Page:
17 March 2021
Dense, Dark and Deep as the Forest
Where most RPG starter kits focus on light, breezy in-and-out adventuring, that kind of shallow heroism isn’t quite Symbaroum’s style. Instead, offers up a sliver of its dark, dangerous fantasy treasure hunts in a box set that is a little denser and long-lasting than many of its peers.
If you have never encountered the core game before, Symbaroum is a shadowy riff on classic dungeon-crawling, monster-stabbing heroics from the ever-talented designers at Free League. However, while it certainly bears a passing resemblance to old-school Dungeons & Dragons (not to mention its countless modern imitators) the game has been given a few dramatic twists.
The setting, for example, is a shade darker and more brutal than you’ll find in most heroic fantasy titles, with plenty of thoroughly Scandinavian nods to bloody folklore and undead plagues. Lying at the heart of this – and of the whole game – is the vast, shadowy forest of Davokar. It’s a place of immense danger and impossible wealth, and its dappled groves play home to the vast majority of Symbaroum’s adventures.
This is important, because the mere presence of the forest shifts the focus of the game, and of the starter set, away from simply kicking in doors and looting monster dens and towards careful exploration. The journey to an adventure site, including the very first one your players make, plays just as important role in the game’s feel as the mystery you encounter when you get there. As your party traipses through the treeline they may stumble across ancient ruins to explore, or bands of enemies looking to drive them off or even kill them outright.
There’s no doubt that this is a core and crucial part of the game, but the sheer unpredictability of the exploration and its potential results does make for a slightly more in-depth ruleset than you might find in many other starter sets. At the same time, it also broadens the scope of the entire kit, and what might start out as a simple one-night taster session could become much, much more involved depending on how the dice fall.
Whether this is a good or bad thing honestly depends on what you want to get out of a boxed set like this. If all you’re after is something to introduce to your friends or family as a quick-and-easy dungeon delve that can be resolved in about the same time as your usual Settlers of Catan game, it might be a shade off-putting.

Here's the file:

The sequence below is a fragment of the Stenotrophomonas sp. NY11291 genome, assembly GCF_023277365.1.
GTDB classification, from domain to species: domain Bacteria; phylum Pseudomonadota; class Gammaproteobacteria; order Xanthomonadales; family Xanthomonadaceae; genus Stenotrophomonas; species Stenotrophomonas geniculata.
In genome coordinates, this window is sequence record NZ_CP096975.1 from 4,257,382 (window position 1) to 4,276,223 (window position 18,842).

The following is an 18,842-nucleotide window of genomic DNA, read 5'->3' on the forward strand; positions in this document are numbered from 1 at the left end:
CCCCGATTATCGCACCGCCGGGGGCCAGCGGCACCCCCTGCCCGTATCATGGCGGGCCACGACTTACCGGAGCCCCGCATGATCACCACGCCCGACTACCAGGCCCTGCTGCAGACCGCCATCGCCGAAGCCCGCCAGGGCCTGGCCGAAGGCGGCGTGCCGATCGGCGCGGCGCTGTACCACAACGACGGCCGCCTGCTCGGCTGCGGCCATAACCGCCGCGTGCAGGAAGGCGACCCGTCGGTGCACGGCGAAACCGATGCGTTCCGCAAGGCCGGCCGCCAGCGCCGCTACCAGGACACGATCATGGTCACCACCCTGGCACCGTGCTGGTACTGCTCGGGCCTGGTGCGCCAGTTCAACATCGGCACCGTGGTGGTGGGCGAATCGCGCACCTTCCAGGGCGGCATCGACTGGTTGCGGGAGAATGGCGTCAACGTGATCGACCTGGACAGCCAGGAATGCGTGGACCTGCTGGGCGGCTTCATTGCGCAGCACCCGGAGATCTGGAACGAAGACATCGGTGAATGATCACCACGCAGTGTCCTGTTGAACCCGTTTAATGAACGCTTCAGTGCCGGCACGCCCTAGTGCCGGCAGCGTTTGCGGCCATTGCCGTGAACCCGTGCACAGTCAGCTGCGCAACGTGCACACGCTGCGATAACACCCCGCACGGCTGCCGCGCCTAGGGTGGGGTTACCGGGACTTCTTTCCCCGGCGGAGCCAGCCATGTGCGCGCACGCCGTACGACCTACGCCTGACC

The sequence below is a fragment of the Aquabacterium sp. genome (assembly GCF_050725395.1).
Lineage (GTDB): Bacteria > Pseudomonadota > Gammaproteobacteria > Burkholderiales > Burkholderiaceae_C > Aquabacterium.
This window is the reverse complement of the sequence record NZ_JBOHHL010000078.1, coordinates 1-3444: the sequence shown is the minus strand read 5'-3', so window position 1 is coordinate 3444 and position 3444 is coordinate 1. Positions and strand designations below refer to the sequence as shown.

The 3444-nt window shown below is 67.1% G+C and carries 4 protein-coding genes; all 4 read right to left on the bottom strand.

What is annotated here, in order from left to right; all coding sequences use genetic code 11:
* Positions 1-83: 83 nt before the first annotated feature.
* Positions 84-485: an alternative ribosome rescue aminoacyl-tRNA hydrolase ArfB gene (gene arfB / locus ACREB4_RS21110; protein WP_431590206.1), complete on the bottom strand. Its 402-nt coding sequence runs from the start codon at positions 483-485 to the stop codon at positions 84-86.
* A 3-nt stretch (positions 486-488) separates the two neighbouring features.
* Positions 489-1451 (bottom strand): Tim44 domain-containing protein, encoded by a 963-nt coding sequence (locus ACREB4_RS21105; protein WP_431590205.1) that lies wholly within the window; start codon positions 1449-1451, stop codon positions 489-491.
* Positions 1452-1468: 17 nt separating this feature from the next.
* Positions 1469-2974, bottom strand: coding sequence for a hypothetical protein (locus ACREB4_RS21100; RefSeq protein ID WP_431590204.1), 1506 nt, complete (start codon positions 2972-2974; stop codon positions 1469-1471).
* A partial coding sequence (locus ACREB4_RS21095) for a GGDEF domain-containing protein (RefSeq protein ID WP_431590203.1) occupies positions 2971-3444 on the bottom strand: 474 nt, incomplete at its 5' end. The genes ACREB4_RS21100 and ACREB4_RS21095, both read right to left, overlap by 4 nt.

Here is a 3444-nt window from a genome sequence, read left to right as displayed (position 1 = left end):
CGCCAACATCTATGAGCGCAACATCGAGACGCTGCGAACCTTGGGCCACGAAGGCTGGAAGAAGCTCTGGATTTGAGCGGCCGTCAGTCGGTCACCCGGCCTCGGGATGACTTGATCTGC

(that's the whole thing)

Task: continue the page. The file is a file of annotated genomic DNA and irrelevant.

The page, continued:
If, however, you want a reasonably gentle introduction to a game that’s a bit meatier and more involved, Treasure Hunts in Davokar can get you drawn into an astonishingly dense bit of adventuring.
This is well-reflected in the level detail found in the players’ and GM’s rules booklets, which are decently chunky little tomes. Both of them delve surprisingly deeply into the game’s core systems, with plenty of rules on how player characters work and how adventures run outside of the simple scenarios presented in the boxed set. There is a lot to absorb, but it also adds a lot of depth.
In most cases, anyway.
As you read through the players’ guide, it sometimes feels that the amount of detail it presents can be a shade confusing or, possibly, inconsistent. It loves to full pages with information that will come in handy during character creation, but then withholds that handful of extra rules needed to be able to actually make use of it. For example, it has a long explanation of what attributes and abilities you might wish to take as a knight, but doesn’t ever mention how to generate attributes, or how many abilities a new character can pick.
Perhaps this is intended to entire the reader into picking up the core rulebook, but in practise it just seems to gum up what should be a squeaky-clean, super-slick set of introductory rules.
Beyond that, however, the design of the boxed set is of the highest quality out there. The art and illustrations teeter between ephemeral and putrescent, and the maps, character sheets and even dice ooze with the flavour of the deep forest. Simply opening the box up and pulling out the assorted sheets and booklets is a deeply satisfying experience.
Indeed, that really sums up Treasure Hunts in Davokar as a whole. It’s a full-flavoured experience that offers a level of density and depth that you rarely find in starter sets. Just don’t expect to see everything it offers in a single night of gaming.
Not the simplest of starter sets, but one of the meatiest
TRY THIS IF YOU LIKED Forbidden Lands
Another great fantasy game with a focus on exploration, but this time in a forest!
Designer: Mattias Johnsson Haake & Mattias Lilja
Publisher: Free League
This feature originally appeared in Issue 53 of Tabletop Gaming. Pick up the latest issue of the UK's fastest-growing gaming magazine in print or digital here or subscribe to make sure you never miss another issue.
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